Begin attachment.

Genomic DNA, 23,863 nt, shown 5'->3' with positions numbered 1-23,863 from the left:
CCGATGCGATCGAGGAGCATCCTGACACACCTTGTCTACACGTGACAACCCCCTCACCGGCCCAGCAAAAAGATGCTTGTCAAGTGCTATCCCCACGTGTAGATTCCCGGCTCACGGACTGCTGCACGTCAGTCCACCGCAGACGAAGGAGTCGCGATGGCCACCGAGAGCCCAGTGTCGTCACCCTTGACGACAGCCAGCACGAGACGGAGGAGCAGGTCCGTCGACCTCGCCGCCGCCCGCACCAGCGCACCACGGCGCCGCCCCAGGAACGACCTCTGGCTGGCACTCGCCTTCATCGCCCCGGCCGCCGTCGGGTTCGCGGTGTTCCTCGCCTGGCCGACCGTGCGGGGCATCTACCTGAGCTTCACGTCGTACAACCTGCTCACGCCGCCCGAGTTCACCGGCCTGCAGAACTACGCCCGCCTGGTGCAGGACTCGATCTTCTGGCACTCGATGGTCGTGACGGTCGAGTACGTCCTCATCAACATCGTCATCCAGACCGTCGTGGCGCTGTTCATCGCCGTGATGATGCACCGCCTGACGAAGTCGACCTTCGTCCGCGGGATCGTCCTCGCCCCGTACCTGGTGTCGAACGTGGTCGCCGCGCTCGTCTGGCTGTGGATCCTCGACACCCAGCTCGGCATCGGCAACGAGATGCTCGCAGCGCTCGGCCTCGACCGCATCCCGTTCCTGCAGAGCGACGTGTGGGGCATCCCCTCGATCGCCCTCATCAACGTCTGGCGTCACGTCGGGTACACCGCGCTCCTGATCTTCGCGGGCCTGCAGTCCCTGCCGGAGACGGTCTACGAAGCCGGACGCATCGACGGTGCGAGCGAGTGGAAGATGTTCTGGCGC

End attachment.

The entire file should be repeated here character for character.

Genomic DNA, 23,863 nt, shown 5'->3' with positions numbered 1-23,863 from the left:
CCGATGCGATCGAGGAGCATCCTGACACACCTTGTCTACACGTGACAACCCCCTCACCGGCCCAGCAAAAAGATGCTTGTCAAGTGCTATCCCCACGTGTAGATTCCCGGCTCACGGACTGCTGCACGTCAGTCCACCGCAGACGAAGGAGTCGCGATGGCCACCGAGAGCCCAGTGTCGTCACCCTTGACGACAGCCAGCACGAGACGGAGGAGCAGGTCCGTCGACCTCGCCGCCGCCCGCACCAGCGCACCACGGCGCCGCCCCAGGAACGACCTCTGGCTGGCACTCGCCTTCATCGCCCCGGCCGCCGTCGGGTTCGCGGTGTTCCTCGCCTGGCCGACCGTGCGGGGCATCTACCTGAGCTTCACGTCGTACAACCTGCTCACGCCGCCCGAGTTCACCGGCCTGCAGAACTACGCCCGCCTGGTGCAGGACTCGATCTTCTGGCACTCGATGGTCGTGACGGTCGAGTACGTCCTCATCAACATCGTCATCCAGACCGTCGTGGCGCTGTTCATCGCCGTGATGATGCACCGCCTGACGAAGTCGACCTTCGTCCGCGGGATCGTCCTCGCCCCGTACCTGGTGTCGAACGTGGTCGCCGCGCTCGTCTGGCTGTGGATCCTCGACACCCAGCTCGGCATCGGCAACGAGATGCTCGCAGCGCTCGGCCTCGACCGCATCCCGTTCCTGCAGAGCGACGTGTGGGGCATCCCCTCGATCGCCCTCATCAACGTCTGGCGTCACGTCGGGTACACCGCGCTCCTGATCTTCGCGGGCCTGCAGTCCCTGCCGGAGACGGTCTACGAAGCCGGACGCATCGACGGTGCGAGCGAGTGGAAGATGTTCTGGCGC